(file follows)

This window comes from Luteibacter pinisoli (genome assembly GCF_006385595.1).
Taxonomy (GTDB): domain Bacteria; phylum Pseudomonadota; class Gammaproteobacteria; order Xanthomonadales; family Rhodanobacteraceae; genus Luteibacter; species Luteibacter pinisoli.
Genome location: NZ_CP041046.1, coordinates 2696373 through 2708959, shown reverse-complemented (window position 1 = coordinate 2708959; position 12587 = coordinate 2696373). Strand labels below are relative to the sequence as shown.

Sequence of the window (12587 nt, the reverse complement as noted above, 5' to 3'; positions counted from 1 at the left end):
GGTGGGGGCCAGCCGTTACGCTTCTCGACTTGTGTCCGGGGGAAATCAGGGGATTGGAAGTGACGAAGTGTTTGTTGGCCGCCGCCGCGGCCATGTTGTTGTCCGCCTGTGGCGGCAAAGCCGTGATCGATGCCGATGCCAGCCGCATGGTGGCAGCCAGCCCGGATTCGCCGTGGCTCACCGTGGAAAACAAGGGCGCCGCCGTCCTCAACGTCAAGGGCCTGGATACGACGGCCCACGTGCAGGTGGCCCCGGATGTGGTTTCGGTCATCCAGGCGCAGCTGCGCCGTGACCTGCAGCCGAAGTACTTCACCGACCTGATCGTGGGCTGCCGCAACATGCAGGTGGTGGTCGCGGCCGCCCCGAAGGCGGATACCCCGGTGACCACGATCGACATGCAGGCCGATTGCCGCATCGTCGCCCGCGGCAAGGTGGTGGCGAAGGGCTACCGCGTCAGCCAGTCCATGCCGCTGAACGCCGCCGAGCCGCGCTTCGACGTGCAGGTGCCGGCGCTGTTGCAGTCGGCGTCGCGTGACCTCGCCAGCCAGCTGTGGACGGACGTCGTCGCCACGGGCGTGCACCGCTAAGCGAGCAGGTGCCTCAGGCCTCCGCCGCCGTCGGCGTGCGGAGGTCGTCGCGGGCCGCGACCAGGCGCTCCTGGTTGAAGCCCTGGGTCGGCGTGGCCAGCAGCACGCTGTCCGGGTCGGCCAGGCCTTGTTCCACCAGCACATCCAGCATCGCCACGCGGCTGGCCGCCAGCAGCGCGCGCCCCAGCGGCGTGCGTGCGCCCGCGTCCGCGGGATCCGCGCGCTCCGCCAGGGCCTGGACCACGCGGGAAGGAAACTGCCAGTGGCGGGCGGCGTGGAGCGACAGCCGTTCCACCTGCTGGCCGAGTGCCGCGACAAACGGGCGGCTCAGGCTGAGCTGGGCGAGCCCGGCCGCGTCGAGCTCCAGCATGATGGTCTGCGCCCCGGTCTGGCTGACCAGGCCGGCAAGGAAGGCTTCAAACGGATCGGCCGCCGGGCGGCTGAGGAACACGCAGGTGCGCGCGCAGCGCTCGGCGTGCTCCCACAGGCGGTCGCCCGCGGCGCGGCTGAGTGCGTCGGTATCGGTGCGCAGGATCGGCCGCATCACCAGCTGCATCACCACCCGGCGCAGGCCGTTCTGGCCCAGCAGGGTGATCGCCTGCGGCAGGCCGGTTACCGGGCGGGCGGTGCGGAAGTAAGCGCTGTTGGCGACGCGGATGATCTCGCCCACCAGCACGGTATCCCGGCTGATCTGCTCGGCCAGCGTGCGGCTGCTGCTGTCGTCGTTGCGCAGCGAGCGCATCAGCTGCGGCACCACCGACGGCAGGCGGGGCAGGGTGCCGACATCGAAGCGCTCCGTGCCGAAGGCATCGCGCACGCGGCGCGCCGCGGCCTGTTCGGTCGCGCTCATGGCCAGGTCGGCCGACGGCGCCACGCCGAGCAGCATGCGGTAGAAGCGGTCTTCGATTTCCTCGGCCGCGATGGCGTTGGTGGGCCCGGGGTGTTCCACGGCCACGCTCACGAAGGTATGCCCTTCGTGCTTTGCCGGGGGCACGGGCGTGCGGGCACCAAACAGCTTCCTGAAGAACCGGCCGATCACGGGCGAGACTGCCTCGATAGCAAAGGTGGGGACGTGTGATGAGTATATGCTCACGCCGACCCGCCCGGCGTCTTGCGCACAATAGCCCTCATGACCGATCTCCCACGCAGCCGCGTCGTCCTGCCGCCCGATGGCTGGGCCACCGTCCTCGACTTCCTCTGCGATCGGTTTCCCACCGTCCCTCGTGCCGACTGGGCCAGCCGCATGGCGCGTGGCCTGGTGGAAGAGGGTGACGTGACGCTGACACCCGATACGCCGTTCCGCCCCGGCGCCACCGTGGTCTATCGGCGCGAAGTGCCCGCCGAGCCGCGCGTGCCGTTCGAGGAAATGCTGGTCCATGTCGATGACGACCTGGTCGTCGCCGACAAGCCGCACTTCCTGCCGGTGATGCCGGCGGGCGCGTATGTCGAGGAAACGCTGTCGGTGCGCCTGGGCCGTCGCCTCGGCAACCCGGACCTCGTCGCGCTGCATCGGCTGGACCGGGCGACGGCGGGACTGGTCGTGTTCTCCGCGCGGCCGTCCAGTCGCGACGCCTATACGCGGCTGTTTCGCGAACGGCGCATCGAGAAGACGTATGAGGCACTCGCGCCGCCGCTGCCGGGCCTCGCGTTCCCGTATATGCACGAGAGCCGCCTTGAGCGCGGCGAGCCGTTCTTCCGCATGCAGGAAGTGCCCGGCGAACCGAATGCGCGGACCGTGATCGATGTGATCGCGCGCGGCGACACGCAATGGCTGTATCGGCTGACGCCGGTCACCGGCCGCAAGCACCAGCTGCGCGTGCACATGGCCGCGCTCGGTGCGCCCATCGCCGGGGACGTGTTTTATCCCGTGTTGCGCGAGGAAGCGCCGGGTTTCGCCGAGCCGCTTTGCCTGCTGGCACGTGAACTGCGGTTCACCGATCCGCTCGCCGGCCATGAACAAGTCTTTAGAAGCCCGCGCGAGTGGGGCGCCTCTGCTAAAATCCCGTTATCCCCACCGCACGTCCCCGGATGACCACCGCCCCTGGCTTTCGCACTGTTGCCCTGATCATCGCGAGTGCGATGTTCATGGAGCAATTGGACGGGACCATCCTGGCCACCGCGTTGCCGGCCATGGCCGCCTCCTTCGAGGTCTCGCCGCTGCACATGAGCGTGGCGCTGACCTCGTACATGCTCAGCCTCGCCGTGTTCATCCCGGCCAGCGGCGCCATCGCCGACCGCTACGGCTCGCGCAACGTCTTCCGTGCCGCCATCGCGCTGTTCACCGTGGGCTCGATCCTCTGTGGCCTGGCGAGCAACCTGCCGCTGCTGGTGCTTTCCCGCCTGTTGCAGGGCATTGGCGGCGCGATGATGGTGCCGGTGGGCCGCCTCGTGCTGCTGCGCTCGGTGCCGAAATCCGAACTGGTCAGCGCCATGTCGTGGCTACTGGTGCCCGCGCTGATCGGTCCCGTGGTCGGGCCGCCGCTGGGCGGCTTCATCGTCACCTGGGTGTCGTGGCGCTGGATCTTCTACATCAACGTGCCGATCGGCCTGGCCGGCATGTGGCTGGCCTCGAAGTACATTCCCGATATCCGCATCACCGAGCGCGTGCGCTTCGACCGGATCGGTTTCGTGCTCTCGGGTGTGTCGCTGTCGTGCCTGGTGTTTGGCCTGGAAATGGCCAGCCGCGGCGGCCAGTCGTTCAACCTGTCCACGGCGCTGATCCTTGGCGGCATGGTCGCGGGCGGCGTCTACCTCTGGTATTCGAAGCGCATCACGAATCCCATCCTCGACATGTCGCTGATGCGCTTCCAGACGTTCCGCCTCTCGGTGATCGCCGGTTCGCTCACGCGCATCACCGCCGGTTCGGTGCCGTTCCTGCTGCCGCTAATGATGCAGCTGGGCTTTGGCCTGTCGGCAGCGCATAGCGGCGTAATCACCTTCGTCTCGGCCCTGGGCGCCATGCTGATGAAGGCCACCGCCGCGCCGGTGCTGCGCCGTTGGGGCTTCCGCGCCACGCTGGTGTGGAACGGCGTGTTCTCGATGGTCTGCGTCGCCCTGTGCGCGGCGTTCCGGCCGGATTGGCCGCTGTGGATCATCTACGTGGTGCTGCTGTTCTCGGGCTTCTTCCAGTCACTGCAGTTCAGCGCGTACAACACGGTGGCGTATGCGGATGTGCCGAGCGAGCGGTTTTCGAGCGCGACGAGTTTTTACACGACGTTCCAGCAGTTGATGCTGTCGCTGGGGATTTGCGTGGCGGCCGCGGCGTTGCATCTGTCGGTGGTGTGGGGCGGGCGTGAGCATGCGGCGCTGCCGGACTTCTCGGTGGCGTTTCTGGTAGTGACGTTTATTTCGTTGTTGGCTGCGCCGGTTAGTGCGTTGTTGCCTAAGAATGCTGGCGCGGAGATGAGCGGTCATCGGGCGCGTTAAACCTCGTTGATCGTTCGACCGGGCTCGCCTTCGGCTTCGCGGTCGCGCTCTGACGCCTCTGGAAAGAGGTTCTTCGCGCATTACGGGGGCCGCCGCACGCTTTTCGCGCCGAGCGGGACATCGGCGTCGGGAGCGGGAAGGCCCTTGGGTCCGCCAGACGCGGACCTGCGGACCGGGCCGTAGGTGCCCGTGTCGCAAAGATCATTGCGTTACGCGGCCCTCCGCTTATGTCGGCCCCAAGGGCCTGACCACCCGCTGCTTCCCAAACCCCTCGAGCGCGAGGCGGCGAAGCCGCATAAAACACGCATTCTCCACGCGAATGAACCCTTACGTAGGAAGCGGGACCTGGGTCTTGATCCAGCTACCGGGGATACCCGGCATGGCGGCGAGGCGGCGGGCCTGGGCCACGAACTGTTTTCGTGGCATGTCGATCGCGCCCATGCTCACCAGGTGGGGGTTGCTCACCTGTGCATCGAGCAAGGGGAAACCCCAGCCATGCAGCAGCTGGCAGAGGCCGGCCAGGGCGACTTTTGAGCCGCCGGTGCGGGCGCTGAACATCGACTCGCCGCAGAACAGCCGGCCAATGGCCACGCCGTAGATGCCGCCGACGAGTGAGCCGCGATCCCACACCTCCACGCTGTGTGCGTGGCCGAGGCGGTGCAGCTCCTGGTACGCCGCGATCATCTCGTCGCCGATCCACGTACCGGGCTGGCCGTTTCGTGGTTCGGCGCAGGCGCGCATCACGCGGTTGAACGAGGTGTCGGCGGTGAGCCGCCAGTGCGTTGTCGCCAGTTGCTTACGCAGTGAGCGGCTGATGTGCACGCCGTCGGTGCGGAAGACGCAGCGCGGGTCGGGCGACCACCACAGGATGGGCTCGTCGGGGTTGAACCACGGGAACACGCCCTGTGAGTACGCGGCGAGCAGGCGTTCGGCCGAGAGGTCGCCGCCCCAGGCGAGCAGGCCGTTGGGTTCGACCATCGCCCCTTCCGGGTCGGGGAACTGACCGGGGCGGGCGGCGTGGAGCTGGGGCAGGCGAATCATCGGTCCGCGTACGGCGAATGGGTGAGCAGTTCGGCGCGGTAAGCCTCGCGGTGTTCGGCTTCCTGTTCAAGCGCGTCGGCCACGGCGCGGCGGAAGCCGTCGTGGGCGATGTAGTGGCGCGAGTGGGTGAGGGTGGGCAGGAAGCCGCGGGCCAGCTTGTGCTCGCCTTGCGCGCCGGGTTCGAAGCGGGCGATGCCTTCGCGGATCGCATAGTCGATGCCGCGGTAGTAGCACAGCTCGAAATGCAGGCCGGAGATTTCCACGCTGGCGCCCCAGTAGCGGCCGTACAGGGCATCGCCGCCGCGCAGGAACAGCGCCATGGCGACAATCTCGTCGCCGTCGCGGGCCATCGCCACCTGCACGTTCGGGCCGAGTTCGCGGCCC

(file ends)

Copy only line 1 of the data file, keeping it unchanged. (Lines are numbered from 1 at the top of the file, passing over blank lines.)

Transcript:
This window comes from Luteibacter pinisoli (genome assembly GCF_006385595.1).